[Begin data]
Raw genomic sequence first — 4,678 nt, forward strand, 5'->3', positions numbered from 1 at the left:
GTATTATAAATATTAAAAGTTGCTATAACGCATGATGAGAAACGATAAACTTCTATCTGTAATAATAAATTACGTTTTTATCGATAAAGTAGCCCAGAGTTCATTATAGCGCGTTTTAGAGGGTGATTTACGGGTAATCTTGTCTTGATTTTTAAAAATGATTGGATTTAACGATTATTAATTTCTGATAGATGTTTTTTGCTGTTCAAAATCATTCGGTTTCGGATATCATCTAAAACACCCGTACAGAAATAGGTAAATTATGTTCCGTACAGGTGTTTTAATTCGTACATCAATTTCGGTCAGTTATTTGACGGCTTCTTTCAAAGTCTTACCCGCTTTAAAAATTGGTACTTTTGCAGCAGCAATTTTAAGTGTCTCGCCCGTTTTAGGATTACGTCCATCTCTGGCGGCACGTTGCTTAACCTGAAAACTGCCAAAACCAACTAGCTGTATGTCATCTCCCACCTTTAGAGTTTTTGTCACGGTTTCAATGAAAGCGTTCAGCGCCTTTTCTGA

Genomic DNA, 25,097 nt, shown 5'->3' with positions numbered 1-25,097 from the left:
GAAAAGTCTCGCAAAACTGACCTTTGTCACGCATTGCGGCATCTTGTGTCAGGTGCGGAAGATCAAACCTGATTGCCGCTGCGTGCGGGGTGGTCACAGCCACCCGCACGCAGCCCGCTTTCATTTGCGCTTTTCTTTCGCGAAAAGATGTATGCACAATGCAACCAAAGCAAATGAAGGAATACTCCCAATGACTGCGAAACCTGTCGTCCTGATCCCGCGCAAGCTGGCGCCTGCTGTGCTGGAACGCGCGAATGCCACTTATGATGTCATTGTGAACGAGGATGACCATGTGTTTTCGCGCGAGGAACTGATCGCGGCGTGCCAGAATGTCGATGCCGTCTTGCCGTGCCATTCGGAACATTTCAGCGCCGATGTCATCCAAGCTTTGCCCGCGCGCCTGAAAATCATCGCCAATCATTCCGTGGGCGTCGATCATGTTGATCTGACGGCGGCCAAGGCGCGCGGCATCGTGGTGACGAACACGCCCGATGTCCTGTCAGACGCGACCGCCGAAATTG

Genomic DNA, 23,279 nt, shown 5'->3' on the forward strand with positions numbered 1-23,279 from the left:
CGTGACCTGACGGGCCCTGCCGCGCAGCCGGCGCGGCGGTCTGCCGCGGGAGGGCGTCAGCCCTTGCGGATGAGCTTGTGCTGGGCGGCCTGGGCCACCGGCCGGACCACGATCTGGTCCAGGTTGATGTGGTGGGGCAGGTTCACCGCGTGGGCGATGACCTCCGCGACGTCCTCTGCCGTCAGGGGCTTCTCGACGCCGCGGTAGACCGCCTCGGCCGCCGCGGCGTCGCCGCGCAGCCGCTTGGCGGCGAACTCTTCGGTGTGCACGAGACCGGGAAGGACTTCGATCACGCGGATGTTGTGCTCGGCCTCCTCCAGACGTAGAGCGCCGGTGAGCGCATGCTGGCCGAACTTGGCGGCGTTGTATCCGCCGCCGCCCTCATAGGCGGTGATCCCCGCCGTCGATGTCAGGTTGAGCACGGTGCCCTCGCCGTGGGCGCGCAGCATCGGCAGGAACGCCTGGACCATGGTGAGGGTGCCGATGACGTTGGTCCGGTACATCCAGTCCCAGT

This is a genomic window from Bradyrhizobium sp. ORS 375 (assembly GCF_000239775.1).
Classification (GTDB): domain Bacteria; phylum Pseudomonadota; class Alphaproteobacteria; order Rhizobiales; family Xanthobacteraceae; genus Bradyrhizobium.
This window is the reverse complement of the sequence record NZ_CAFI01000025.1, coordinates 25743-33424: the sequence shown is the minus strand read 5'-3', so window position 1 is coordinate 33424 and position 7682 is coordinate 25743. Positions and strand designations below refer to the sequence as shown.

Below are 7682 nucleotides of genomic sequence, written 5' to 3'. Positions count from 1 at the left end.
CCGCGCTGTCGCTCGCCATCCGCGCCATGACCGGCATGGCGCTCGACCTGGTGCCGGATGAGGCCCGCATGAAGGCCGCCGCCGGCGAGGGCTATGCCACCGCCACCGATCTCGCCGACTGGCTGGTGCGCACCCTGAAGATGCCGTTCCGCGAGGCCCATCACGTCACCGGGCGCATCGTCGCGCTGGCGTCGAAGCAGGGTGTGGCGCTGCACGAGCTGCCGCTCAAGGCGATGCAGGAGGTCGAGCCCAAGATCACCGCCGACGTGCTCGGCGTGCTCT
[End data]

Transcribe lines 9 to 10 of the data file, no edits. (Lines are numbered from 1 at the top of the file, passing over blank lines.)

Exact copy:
This window is the reverse complement of the sequence record NZ_CAFI01000025.1, coordinates 25743-33424: the sequence shown is the minus strand read 5'-3', so window position 1 is coordinate 33424 and position 7682 is coordinate 25743. Positions and strand designations below refer to the sequence as shown.

Below are 7682 nucleotides of genomic sequence, written 5' to 3'. Positions count from 1 at the left end.